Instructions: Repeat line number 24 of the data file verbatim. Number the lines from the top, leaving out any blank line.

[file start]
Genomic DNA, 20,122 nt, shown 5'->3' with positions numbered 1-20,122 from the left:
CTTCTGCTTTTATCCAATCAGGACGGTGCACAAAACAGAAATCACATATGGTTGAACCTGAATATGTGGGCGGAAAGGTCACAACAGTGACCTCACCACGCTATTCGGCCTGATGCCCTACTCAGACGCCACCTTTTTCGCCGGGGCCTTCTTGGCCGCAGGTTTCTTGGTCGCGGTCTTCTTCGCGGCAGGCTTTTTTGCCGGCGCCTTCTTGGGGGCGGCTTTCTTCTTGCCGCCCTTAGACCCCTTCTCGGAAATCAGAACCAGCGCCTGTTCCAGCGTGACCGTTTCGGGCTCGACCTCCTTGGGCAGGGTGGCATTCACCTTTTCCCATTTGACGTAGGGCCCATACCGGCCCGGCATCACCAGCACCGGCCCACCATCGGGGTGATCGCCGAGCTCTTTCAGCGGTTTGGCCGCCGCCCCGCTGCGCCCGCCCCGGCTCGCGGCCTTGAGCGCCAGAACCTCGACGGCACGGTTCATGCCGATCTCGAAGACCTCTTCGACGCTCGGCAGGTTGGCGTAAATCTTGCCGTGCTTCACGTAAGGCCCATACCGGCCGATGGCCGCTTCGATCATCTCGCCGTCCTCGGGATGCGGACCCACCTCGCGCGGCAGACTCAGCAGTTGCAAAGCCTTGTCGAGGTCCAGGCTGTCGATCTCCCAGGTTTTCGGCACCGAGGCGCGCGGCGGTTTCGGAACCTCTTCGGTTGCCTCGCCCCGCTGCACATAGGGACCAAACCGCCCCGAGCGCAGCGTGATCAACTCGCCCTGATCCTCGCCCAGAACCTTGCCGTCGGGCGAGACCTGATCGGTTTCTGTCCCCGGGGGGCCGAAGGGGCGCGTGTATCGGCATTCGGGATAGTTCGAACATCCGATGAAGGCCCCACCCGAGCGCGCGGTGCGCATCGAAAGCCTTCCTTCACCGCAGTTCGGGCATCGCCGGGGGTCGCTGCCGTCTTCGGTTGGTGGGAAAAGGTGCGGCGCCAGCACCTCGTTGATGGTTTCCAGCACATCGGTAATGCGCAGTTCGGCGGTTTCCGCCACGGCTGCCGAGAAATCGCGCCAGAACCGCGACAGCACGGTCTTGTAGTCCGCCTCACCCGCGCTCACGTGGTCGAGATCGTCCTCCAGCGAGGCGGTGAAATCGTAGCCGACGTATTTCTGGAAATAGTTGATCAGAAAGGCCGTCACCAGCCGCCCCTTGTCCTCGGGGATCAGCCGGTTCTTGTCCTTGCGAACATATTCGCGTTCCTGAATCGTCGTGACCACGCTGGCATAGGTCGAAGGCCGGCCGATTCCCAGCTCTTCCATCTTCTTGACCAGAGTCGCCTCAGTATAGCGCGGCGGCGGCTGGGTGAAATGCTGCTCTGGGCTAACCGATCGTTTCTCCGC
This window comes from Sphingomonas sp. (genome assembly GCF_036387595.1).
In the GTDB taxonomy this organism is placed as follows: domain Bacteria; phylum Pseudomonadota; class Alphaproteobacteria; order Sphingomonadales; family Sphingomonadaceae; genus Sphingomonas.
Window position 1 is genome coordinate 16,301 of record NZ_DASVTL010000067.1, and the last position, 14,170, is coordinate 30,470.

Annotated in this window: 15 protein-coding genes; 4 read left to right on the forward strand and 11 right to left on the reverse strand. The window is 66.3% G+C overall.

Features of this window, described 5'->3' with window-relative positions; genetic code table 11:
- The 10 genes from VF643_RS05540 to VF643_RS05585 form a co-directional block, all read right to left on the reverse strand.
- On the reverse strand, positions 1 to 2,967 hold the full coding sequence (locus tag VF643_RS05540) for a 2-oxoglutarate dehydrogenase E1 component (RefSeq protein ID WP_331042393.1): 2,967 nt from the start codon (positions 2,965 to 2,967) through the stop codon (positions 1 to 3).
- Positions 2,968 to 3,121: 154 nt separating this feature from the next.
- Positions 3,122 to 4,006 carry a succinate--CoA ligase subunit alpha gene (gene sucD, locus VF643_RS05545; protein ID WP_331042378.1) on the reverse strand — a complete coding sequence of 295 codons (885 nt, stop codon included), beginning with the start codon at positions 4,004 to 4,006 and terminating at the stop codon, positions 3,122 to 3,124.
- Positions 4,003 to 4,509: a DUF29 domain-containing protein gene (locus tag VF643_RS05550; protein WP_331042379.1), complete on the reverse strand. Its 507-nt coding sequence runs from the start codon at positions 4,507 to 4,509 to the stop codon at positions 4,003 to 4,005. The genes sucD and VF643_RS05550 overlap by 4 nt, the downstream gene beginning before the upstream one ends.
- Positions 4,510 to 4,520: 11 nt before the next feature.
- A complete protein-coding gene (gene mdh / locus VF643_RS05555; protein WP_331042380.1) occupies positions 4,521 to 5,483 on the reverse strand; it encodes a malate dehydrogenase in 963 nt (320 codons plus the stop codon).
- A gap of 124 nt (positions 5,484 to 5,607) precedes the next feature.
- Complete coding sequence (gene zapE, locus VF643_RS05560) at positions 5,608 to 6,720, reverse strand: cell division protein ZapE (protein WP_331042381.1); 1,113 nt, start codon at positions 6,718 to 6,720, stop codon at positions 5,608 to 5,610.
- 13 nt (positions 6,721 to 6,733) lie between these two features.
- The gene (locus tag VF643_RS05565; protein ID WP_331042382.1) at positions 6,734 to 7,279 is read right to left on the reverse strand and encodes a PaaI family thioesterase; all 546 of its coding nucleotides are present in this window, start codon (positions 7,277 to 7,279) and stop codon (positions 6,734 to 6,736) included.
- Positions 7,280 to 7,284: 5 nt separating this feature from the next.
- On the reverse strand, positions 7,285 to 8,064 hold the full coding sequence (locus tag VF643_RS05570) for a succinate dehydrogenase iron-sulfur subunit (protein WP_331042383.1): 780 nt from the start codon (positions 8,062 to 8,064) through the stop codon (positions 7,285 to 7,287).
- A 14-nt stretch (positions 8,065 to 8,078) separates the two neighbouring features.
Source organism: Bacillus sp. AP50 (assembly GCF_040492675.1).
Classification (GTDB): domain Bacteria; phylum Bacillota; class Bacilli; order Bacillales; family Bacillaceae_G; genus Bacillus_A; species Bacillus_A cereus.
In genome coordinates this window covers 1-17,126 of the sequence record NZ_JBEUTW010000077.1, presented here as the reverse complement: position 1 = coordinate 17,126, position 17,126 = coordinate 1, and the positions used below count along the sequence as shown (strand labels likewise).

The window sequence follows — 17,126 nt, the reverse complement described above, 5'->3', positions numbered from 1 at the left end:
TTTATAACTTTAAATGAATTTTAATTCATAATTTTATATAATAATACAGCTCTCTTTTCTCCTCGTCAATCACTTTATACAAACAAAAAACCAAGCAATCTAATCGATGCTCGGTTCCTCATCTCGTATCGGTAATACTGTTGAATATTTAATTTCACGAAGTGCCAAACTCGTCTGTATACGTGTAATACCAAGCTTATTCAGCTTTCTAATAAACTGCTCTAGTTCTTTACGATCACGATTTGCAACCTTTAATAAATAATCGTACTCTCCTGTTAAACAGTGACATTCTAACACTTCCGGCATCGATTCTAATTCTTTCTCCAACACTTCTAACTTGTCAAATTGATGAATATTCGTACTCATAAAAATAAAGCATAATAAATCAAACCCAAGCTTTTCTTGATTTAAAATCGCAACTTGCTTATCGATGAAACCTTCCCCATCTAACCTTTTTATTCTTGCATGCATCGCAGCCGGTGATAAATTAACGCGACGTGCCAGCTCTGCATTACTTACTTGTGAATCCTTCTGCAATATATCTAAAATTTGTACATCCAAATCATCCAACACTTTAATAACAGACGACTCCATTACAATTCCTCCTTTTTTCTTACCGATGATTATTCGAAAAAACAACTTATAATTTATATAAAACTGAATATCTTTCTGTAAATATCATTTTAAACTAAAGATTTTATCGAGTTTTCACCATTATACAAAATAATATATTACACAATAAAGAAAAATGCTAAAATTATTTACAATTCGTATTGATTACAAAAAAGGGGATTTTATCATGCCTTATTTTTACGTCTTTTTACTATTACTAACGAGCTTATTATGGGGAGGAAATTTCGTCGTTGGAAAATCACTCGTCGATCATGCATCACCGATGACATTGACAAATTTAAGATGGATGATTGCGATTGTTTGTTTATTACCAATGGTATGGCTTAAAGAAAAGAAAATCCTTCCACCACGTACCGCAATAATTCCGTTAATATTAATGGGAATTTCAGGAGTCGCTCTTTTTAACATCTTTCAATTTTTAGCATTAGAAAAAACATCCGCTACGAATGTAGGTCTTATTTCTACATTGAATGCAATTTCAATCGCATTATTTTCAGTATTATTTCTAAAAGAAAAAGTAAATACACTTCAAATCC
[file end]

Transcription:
In genome coordinates this window covers 1-17,126 of the sequence record NZ_JBEUTW010000077.1, presented here as the reverse complement: position 1 = coordinate 17,126, position 17,126 = coordinate 1, and the positions used below count along the sequence as shown (strand labels likewise).